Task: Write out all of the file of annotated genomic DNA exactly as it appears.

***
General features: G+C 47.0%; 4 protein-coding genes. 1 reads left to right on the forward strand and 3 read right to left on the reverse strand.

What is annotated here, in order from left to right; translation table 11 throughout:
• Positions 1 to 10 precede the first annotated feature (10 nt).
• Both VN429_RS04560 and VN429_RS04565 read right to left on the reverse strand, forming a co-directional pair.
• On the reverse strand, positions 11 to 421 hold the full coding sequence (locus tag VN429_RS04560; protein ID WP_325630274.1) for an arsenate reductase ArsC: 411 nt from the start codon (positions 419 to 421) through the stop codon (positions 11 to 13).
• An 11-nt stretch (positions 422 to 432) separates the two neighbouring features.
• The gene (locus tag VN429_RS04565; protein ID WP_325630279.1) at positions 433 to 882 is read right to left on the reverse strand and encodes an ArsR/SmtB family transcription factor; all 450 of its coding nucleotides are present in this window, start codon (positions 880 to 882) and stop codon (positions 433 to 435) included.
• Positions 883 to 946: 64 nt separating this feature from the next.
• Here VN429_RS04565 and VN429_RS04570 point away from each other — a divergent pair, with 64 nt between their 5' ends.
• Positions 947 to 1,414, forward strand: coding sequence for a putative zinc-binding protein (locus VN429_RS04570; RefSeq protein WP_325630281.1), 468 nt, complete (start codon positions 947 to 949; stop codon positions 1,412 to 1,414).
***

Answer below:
General features: G+C 47.0%; 4 protein-coding genes. 1 reads left to right on the forward strand and 3 read right to left on the reverse strand.

What is annotated here, in order from left to right; translation table 11 throughout:
• Positions 1 to 10 precede the first annotated feature (10 nt).
• Both VN429_RS04560 and VN429_RS04565 read right to left on the reverse strand, forming a co-directional pair.
• On the reverse strand, positions 11 to 421 hold the full coding sequence (locus tag VN429_RS04560; protein ID WP_325630274.1) for an arsenate reductase ArsC: 411 nt from the start codon (positions 419 to 421) through the stop codon (positions 11 to 13).
• An 11-nt stretch (positions 422 to 432) separates the two neighbouring features.
• The gene (locus tag VN429_RS04565; protein ID WP_325630279.1) at positions 433 to 882 is read right to left on the reverse strand and encodes an ArsR/SmtB family transcription factor; all 450 of its coding nucleotides are present in this window, start codon (positions 880 to 882) and stop codon (positions 433 to 435) included.
• Positions 883 to 946: 64 nt separating this feature from the next.
• Here VN429_RS04565 and VN429_RS04570 point away from each other — a divergent pair, with 64 nt between their 5' ends.
• Positions 947 to 1,414, forward strand: coding sequence for a putative zinc-binding protein (locus VN429_RS04570; RefSeq protein WP_325630281.1), 468 nt, complete (start codon positions 947 to 949; stop codon positions 1,412 to 1,414).